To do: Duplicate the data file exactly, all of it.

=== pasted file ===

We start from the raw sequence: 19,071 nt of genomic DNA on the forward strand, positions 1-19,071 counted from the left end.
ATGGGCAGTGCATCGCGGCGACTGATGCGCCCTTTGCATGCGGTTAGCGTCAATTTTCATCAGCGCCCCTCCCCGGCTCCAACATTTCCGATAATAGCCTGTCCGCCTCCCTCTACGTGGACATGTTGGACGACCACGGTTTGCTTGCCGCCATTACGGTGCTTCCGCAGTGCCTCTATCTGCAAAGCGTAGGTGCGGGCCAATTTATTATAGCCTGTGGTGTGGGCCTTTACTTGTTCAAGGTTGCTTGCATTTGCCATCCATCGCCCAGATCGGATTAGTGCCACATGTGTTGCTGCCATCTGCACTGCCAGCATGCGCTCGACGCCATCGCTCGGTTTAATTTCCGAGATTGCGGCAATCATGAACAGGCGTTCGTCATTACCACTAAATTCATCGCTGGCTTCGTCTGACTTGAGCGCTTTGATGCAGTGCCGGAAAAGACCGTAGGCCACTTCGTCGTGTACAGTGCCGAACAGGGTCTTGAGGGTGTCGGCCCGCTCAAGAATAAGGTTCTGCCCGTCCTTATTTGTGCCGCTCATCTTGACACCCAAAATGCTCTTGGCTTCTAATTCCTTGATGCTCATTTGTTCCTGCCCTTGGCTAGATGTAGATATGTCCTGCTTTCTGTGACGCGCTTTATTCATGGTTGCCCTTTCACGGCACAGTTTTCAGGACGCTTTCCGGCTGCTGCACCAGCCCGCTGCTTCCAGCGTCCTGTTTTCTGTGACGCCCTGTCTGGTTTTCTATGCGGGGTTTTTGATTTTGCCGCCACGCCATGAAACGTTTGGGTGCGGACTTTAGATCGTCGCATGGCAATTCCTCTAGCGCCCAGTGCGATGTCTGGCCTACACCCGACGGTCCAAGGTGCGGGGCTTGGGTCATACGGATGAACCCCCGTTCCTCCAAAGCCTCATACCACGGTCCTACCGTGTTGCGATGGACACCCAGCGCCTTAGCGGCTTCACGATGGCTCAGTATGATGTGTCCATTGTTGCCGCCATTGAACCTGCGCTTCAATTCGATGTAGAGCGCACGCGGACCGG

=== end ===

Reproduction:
We start from the raw sequence: 19,071 nt of genomic DNA on the forward strand, positions 1-19,071 counted from the left end.
ATGGGCAGTGCATCGCGGCGACTGATGCGCCCTTTGCATGCGGTTAGCGTCAATTTTCATCAGCGCCCCTCCCCGGCTCCAACATTTCCGATAATAGCCTGTCCGCCTCCCTCTACGTGGACATGTTGGACGACCACGGTTTGCTTGCCGCCATTACGGTGCTTCCGCAGTGCCTCTATCTGCAAAGCGTAGGTGCGGGCCAATTTATTATAGCCTGTGGTGTGGGCCTTTACTTGTTCAAGGTTGCTTGCATTTGCCATCCATCGCCCAGATCGGATTAGTGCCACATGTGTTGCTGCCATCTGCACTGCCAGCATGCGCTCGACGCCATCGCTCGGTTTAATTTCCGAGATTGCGGCAATCATGAACAGGCGTTCGTCATTACCACTAAATTCATCGCTGGCTTCGTCTGACTTGAGCGCTTTGATGCAGTGCCGGAAAAGACCGTAGGCCACTTCGTCGTGTACAGTGCCGAACAGGGTCTTGAGGGTGTCGGCCCGCTCAAGAATAAGGTTCTGCCCGTCCTTATTTGTGCCGCTCATCTTGACACCCAAAATGCTCTTGGCTTCTAATTCCTTGATGCTCATTTGTTCCTGCCCTTGGCTAGATGTAGATATGTCCTGCTTTCTGTGACGCGCTTTATTCATGGTTGCCCTTTCACGGCACAGTTTTCAGGACGCTTTCCGGCTGCTGCACCAGCCCGCTGCTTCCAGCGTCCTGTTTTCTGTGACGCCCTGTCTGGTTTTCTATGCGGGGTTTTTGATTTTGCCGCCACGCCATGAAACGTTTGGGTGCGGACTTTAGATCGTCGCATGGCAATTCCTCTAGCGCCCAGTGCGATGTCTGGCCTACACCCGACGGTCCAAGGTGCGGGGCTTGGGTCATACGGATGAACCCCCGTTCCTCCAAAGCCTCATACCACGGTCCTACCGTGTTGCGATGGACACCCAGCGCCTTAGCGGCTTCACGATGGCTCAGTATGATGTGTCCATTGTTGCCGCCATTGAACCTGCGCTTCAATTCGATGTAGAGCGCACGCGGACCGG